• Join over 1.2 million students every month
  • Accelerate your learning by 29%
  • Unlimited access from just £6.99 per month

Lake District Case Study

Extracts from this document...


Lake District National Park The Lake District is another famous National Park that has had to effectively and carefully manage the environment to reduce impact of tourism, due to the rising amount. The Lake District National Park was created in 1951. Covering 880 square miles, it is the largest national park in the UK and receives over 12 million visitors a year. People come to the Lake District for many reasons - for hill-walking, rock-climbing, mountain-biking, fishing, or boating - to visit historical buildings, or just to enjoy the beautiful lakes and mountains. Bowness-on-Windermere in the Lake District is seen as a honey-port area. This means that it is an attractive, popular spot with a special interest that becomes so overused by tourists that they are starting to change, and eventually lose the character that made it special. The Lake District, like other National Parks, has suffered from many problems due to tourism and has encountered many solutions which will reduce the negative impacts of tourism upon the environment. ...read more.


Limited tourist parking means that Avebury cannot get over used. There are also buses to Avebury, to help reduce the amount of traffic into Avebury due to tourism along the A3461. There is not much that Avebury can do about the congestion of the road because the A3461 is a main road between Devises and Swindon. The number of visits has rapidly increased over the past few years, leading to overcrowding and damage to the environment such as damage to the environment, such as foot path erosion. Positive planning methods such as roads have been upgraded, parking improved and tourist facilities improved and provided which is the reason for the rate of tourism increasing. Footpath maintenance has been undertaken by the National Trust and other conservation groups. Some paths have been rebuilt or access restricted to reduce the effects of tourists trampling down paths and vegetation. Stones have been placed between the edge of footpaths and grass areas to reduce the amount of erosion, as you can see below: Steps have also been built where there are very high levels of erosion, to stop the erosion continuing. ...read more.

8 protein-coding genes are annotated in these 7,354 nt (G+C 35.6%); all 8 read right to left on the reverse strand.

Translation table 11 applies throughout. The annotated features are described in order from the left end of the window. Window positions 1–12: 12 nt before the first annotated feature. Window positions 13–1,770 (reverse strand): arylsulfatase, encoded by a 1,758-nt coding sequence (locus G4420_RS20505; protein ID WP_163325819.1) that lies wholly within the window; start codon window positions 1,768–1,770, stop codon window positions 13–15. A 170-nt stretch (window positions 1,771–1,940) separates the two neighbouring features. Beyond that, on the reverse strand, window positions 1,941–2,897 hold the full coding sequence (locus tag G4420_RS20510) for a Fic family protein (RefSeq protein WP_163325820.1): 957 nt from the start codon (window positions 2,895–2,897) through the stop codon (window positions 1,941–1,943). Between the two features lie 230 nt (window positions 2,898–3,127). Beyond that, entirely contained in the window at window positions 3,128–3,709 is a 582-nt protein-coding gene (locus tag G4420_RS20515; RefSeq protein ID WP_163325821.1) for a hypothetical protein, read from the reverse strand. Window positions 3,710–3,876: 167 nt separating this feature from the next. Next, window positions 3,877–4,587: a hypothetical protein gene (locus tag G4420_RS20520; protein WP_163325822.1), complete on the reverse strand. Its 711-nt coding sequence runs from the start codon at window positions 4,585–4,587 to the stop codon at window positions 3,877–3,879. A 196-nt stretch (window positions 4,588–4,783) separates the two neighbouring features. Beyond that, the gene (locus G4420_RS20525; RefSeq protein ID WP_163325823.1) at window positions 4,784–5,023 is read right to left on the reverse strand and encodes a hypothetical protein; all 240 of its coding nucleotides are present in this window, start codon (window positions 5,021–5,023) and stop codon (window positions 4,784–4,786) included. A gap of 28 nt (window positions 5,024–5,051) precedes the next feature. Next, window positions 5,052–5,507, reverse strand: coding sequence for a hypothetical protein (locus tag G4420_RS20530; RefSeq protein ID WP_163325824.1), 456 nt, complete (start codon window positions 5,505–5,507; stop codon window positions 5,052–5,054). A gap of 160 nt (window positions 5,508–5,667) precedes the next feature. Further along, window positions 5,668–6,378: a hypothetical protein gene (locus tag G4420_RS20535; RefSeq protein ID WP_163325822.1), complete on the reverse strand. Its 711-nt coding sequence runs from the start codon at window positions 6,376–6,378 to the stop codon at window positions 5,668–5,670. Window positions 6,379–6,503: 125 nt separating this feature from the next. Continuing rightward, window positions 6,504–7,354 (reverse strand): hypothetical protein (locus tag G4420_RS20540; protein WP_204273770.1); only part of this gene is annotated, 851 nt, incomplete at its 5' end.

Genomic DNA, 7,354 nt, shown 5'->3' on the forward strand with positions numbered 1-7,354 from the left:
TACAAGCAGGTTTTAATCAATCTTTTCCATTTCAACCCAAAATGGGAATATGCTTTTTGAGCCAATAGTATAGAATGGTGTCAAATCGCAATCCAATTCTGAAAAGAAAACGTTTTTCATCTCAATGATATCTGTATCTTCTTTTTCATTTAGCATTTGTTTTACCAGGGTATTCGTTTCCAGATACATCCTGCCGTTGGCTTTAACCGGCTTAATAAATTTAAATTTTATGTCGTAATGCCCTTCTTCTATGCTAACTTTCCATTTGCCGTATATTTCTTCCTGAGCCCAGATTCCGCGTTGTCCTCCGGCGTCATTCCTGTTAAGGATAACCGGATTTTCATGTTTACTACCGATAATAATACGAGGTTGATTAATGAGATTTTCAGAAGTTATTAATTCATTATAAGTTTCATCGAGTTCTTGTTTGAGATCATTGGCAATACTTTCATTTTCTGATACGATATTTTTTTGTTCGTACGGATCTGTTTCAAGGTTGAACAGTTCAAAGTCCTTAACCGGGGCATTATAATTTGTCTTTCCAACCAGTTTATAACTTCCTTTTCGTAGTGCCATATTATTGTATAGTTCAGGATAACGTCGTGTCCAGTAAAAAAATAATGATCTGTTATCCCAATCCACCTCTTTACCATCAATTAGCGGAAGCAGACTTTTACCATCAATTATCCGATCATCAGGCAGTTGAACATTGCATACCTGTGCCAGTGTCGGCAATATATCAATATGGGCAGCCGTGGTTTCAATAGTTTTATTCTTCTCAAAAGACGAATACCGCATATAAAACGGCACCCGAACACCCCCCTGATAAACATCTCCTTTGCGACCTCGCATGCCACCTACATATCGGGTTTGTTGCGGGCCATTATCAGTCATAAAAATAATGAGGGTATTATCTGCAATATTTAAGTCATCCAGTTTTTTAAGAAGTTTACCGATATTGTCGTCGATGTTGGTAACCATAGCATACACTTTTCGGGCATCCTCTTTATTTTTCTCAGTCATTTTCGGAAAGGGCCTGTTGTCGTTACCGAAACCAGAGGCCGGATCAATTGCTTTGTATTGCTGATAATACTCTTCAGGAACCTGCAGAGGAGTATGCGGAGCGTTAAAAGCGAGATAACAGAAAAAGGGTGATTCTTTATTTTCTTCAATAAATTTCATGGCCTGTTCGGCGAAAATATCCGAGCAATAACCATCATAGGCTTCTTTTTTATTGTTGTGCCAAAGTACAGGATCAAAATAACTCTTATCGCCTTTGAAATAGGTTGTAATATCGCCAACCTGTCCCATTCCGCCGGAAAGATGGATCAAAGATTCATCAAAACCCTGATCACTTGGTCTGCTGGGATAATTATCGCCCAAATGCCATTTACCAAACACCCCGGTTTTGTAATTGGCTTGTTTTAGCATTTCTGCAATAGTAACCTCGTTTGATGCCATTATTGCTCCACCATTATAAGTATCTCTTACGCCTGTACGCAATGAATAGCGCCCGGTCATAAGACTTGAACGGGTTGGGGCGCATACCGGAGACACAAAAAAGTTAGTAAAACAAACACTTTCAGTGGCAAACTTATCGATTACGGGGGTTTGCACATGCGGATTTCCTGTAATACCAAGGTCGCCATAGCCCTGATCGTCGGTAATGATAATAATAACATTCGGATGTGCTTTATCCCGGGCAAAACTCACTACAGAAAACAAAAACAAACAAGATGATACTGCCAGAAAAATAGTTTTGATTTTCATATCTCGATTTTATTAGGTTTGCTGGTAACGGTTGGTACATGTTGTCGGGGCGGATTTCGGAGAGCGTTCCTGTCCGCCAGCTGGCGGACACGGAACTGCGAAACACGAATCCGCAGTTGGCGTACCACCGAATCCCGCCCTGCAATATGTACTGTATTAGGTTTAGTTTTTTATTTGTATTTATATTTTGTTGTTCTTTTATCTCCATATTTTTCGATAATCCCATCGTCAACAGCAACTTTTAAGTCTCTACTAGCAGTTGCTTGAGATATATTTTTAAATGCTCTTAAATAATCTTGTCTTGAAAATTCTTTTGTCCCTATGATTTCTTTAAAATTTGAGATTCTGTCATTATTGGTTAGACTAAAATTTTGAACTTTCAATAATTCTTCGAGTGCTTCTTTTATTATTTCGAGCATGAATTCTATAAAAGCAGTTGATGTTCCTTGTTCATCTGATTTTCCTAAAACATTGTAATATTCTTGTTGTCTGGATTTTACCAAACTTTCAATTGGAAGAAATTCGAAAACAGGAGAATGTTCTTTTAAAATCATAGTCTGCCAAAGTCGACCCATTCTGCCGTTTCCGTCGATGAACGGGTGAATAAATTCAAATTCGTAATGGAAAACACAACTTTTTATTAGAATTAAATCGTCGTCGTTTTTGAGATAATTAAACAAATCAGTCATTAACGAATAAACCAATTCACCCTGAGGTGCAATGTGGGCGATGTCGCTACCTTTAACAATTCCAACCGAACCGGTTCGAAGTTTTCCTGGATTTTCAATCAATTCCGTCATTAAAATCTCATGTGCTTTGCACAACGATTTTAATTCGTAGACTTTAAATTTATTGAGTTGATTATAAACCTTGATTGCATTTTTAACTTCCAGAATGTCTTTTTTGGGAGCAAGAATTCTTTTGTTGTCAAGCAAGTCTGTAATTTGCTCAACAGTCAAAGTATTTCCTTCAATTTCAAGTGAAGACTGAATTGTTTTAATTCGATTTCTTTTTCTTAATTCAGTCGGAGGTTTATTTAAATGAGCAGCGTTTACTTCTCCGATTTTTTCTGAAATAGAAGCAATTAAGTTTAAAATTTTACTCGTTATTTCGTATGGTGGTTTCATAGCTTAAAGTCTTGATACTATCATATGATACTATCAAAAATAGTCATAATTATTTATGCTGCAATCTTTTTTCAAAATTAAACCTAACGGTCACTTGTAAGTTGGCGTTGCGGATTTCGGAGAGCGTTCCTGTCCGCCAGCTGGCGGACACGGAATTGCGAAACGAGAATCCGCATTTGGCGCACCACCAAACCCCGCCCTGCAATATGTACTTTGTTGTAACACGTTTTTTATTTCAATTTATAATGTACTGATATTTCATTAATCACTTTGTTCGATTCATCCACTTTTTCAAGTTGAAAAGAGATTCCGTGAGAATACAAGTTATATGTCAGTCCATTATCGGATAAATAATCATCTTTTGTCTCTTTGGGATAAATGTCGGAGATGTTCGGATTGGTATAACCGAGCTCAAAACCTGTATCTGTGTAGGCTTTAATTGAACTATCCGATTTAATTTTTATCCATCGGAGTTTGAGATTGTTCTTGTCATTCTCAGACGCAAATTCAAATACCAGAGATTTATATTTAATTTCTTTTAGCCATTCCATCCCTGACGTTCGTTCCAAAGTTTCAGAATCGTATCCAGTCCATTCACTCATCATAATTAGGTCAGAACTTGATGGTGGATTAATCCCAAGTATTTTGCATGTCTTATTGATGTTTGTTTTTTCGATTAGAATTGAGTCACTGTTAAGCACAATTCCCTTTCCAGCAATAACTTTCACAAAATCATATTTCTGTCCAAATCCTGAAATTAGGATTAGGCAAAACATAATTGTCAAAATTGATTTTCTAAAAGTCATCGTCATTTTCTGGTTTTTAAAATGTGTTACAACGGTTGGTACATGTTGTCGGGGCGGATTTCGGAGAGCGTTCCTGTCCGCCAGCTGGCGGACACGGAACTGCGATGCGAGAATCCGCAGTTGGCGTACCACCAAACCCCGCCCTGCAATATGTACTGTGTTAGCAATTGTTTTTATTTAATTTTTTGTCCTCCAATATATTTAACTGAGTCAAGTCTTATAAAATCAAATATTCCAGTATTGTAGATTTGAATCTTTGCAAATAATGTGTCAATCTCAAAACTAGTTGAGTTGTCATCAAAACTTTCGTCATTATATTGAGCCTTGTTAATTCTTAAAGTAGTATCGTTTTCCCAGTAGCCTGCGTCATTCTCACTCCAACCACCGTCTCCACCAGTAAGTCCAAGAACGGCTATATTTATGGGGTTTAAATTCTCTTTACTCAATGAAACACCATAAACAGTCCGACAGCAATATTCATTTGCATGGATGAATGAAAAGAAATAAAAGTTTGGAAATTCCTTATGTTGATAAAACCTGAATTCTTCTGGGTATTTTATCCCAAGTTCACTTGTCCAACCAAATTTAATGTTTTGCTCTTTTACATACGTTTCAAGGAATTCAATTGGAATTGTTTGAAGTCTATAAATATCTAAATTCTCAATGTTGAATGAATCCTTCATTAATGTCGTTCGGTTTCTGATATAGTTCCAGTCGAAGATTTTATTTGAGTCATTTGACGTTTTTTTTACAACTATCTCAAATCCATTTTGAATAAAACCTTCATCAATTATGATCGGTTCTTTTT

There has also been concern that the wake from power boats has caused shore erosion and that boats have contributed to pollution and the disappearance of reed beds in the lake. Conservationists welcomed the new speed limit, but speed boat owners, water skiers, and boat companies around the lake were strongly against the change. Businesses have been affected and boat users have had to find alternative lakes. This solution is not relevant to the problems at Avebury. Farmers are worried about the effect that tourism has on their land such as gates being left open, and dogs worrying sheep. Dogs are to be kept on 2m leads on designated land between 1 March and 31 July so they do not scare livestock. Lake District bosses warned that landowners are allowed to shoot dogs caught bothering their sheep. In Avebury, sheep do not come near to the fences where the gates are because they are scared of the cars on the road, as we found out at Avebury. Dogs are also supposed to be kept on leads at all times in Avebury. ...read more.

The above preview is unformatted text